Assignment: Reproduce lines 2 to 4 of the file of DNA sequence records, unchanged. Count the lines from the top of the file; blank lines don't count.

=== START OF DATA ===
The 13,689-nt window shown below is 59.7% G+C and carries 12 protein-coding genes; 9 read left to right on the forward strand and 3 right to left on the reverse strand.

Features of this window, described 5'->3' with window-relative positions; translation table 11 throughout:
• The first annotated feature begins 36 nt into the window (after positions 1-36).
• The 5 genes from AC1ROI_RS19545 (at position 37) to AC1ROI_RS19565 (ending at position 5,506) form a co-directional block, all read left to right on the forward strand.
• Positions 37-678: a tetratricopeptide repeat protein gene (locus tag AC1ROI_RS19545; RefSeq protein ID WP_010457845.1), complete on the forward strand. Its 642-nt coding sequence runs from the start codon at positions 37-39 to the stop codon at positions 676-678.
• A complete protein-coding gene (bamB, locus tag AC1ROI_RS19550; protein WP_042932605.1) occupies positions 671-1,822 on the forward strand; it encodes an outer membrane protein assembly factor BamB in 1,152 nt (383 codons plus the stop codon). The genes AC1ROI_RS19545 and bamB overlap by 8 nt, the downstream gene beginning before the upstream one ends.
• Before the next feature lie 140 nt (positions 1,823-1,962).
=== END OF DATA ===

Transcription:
Features of this window, described 5'->3' with window-relative positions; translation table 11 throughout:
• The first annotated feature begins 36 nt into the window (after positions 1-36).
• The 5 genes from AC1ROI_RS19545 (at position 37) to AC1ROI_RS19565 (ending at position 5,506) form a co-directional block, all read left to right on the forward strand.